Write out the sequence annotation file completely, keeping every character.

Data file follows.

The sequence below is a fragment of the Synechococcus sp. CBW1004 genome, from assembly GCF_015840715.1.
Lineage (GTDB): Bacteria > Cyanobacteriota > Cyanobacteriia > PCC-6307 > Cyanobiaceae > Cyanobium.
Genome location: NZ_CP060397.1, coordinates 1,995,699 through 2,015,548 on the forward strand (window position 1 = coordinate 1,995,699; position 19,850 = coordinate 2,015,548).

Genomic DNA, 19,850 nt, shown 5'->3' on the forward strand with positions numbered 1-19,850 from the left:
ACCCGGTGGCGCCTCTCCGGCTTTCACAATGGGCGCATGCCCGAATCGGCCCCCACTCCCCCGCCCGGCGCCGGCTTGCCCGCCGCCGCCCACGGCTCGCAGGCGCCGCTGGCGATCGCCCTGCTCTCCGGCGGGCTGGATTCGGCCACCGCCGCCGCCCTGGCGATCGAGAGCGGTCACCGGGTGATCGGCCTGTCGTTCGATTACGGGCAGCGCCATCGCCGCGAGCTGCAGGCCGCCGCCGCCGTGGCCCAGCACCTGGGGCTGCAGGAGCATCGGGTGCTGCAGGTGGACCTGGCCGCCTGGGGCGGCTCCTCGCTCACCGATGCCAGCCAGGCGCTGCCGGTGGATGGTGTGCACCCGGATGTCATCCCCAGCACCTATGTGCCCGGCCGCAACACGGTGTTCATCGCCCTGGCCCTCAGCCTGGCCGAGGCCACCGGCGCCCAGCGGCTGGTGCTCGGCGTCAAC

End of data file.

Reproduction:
The sequence below is a fragment of the Synechococcus sp. CBW1004 genome, from assembly GCF_015840715.1.
Lineage (GTDB): Bacteria > Cyanobacteriota > Cyanobacteriia > PCC-6307 > Cyanobiaceae > Cyanobium.
Genome location: NZ_CP060397.1, coordinates 1,995,699 through 2,015,548 on the forward strand (window position 1 = coordinate 1,995,699; position 19,850 = coordinate 2,015,548).

Genomic DNA, 19,850 nt, shown 5'->3' on the forward strand with positions numbered 1-19,850 from the left:
ACCCGGTGGCGCCTCTCCGGCTTTCACAATGGGCGCATGCCCGAATCGGCCCCCACTCCCCCGCCCGGCGCCGGCTTGCCCGCCGCCGCCCACGGCTCGCAGGCGCCGCTGGCGATCGCCCTGCTCTCCGGCGGGCTGGATTCGGCCACCGCCGCCGCCCTGGCGATCGAGAGCGGTCACCGGGTGATCGGCCTGTCGTTCGATTACGGGCAGCGCCATCGCCGCGAGCTGCAGGCCGCCGCCGCCGTGGCCCAGCACCTGGGGCTGCAGGAGCATCGGGTGCTGCAGGTGGACCTGGCCGCCTGGGGCGGCTCCTCGCTCACCGATGCCAGCCAGGCGCTGCCGGTGGATGGTGTGCACCCGGATGTCATCCCCAGCACCTATGTGCCCGGCCGCAACACGGTGTTCATCGCCCTGGCCCTCAGCCTGGCCGAGGCCACCGGCGCCCAGCGGCTGGTGCTCGGCGTCAAC